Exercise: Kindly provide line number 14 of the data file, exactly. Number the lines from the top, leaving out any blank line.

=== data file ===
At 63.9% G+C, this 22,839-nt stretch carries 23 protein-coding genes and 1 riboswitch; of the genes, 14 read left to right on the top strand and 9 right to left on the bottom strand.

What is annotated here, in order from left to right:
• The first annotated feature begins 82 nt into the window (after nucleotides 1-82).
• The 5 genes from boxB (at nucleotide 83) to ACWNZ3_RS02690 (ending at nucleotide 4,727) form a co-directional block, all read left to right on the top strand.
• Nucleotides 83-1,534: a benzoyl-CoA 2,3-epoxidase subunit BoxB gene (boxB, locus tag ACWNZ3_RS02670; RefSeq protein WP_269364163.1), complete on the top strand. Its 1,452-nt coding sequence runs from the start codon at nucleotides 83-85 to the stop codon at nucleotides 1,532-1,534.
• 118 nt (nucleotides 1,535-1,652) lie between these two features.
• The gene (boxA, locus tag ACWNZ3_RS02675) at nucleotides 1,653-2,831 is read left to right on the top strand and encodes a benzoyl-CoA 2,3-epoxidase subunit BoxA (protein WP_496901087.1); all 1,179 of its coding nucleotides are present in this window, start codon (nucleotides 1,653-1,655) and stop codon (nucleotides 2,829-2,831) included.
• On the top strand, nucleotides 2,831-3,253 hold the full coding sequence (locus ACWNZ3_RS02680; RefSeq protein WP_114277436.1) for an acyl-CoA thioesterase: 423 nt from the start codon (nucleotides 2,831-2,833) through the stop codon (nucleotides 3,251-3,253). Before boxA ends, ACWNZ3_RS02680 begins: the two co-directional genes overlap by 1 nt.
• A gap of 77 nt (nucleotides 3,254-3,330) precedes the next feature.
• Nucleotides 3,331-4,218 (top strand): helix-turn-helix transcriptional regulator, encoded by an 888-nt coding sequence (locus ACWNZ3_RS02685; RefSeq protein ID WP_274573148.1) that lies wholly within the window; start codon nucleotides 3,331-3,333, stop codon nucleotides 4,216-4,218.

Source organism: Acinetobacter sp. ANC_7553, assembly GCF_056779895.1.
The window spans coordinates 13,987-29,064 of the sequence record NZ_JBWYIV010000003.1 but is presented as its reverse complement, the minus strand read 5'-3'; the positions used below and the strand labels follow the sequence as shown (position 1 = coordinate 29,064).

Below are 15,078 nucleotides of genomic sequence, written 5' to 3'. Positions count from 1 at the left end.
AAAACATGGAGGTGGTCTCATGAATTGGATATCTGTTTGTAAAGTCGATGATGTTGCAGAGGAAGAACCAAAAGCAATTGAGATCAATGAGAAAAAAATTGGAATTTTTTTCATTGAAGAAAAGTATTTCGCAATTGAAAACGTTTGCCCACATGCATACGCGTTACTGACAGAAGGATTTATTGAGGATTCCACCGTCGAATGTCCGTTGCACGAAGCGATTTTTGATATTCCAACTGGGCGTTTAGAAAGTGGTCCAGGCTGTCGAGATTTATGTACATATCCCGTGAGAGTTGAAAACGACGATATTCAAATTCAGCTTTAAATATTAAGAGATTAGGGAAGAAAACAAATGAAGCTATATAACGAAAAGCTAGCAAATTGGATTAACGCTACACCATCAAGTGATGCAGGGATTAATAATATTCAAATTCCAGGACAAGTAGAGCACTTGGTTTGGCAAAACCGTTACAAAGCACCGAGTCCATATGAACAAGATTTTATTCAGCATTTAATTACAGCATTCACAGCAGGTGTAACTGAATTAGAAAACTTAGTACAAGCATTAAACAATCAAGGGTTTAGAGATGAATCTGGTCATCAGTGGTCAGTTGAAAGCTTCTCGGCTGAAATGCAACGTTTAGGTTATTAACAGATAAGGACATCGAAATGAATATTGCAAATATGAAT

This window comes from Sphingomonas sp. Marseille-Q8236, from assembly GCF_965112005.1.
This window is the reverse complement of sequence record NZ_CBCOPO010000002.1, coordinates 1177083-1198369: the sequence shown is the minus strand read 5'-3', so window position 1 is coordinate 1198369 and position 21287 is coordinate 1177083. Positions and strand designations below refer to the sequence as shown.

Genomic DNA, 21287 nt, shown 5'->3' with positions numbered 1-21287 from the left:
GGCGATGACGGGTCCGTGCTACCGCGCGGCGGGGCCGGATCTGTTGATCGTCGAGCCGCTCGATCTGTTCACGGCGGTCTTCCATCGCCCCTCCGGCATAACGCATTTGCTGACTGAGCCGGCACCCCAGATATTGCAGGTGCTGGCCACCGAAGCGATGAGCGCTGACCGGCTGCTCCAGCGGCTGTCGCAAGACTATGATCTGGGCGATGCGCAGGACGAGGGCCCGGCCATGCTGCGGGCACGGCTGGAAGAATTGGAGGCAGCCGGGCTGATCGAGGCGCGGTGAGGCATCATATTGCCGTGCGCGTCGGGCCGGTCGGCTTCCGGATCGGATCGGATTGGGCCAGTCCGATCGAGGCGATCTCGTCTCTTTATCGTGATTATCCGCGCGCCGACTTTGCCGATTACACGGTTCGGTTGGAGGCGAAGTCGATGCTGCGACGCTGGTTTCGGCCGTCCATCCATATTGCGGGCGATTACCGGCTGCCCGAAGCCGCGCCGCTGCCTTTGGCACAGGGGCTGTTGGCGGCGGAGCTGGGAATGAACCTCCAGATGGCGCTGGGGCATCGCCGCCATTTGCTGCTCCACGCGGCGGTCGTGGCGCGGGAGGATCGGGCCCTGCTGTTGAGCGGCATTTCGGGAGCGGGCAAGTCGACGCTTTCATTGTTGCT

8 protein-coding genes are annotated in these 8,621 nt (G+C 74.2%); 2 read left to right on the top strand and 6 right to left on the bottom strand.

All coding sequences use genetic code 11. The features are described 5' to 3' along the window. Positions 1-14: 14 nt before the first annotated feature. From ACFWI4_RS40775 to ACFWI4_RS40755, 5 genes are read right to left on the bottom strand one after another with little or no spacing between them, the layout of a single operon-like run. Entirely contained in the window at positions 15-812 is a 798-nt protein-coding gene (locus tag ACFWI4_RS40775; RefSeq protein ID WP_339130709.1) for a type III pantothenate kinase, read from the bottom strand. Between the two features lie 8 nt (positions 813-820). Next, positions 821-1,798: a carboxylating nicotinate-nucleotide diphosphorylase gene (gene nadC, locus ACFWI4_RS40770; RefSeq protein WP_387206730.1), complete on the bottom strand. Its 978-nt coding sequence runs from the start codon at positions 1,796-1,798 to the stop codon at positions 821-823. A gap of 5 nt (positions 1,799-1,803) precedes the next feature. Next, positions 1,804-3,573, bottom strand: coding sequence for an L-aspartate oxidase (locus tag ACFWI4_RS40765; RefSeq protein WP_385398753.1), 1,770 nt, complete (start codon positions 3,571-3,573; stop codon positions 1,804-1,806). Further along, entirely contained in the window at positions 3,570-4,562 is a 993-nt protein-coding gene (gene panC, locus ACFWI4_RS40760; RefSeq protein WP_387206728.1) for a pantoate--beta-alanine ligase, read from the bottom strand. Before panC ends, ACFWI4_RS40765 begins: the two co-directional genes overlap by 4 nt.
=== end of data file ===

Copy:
AAAACATGGAGGTGGTCTCATGAATTGGATATCTGTTTGTAAAGTCGATGATGTTGCAGAGGAAGAACCAAAAGCAATTGAGATCAATGAGAAAAAAATTGGAATTTTTTTCATTGAAGAAAAGTATTTCGCAATTGAAAACGTTTGCCCACATGCATACGCGTTACTGACAGAAGGATTTATTGAGGATTCCACCGTCGAATGTCCGTTGCACGAAGCGATTTTTGATATTCCAACTGGGCGTTTAGAAAGTGGTCCAGGCTGTCGAGATTTATGTACATATCCCGTGAGAGTTGAAAACGACGATATTCAAATTCAGCTTTAAATATTAAGAGATTAGGGAAGAAAACAAATGAAGCTATATAACGAAAAGCTAGCAAATTGGATTAACGCTACACCATCAAGTGATGCAGGGATTAATAATATTCAAATTCCAGGACAAGTAGAGCACTTGGTTTGGCAAAACCGTTACAAAGCACCGAGTCCATATGAACAAGATTTTATTCAGCATTTAATTACAGCATTCACAGCAGGTGTAACTGAATTAGAAAACTTAGTACAAGCATTAAACAATCAAGGGTTTAGAGATGAATCTGGTCATCAGTGGTCAGTTGAAAGCTTCTCGGCTGAAATGCAACGTTTAGGTTATTAACAGATAAGGACATCGAAATGAATATTGCAAATATGAAT